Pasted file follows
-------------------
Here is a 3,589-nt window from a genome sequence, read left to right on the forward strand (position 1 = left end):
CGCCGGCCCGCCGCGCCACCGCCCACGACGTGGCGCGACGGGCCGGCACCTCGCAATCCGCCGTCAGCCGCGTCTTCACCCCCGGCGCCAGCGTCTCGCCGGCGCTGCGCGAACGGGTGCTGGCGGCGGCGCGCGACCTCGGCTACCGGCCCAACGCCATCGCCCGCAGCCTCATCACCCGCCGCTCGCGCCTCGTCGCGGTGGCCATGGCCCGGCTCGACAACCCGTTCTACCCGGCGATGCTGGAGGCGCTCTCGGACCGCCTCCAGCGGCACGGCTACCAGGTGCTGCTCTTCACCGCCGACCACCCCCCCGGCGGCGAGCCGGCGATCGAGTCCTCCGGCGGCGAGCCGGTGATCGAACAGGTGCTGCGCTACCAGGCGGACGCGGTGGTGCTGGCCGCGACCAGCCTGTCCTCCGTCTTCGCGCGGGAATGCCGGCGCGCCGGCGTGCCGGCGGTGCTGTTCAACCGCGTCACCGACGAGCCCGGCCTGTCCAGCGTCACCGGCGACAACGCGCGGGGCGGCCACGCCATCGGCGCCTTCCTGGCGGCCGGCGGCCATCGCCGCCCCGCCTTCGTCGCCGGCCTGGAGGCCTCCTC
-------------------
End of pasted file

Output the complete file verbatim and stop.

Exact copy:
Here is a 3,589-nt window from a genome sequence, read left to right on the forward strand (position 1 = left end):
CGCCGGCCCGCCGCGCCACCGCCCACGACGTGGCGCGACGGGCCGGCACCTCGCAATCCGCCGTCAGCCGCGTCTTCACCCCCGGCGCCAGCGTCTCGCCGGCGCTGCGCGAACGGGTGCTGGCGGCGGCGCGCGACCTCGGCTACCGGCCCAACGCCATCGCCCGCAGCCTCATCACCCGCCGCTCGCGCCTCGTCGCGGTGGCCATGGCCCGGCTCGACAACCCGTTCTACCCGGCGATGCTGGAGGCGCTCTCGGACCGCCTCCAGCGGCACGGCTACCAGGTGCTGCTCTTCACCGCCGACCACCCCCCCGGCGGCGAGCCGGCGATCGAGTCCTCCGGCGGCGAGCCGGTGATCGAACAGGTGCTGCGCTACCAGGCGGACGCGGTGGTGCTGGCCGCGACCAGCCTGTCCTCCGTCTTCGCGCGGGAATGCCGGCGCGCCGGCGTGCCGGCGGTGCTGTTCAACCGCGTCACCGACGAGCCCGGCCTGTCCAGCGTCACCGGCGACAACGCGCGGGGCGGCCACGCCATCGGCGCCTTCCTGGCGGCCGGCGGCCATCGCCGCCCCGCCTTCGTCGCCGGCCTGGAGGCCTCCTC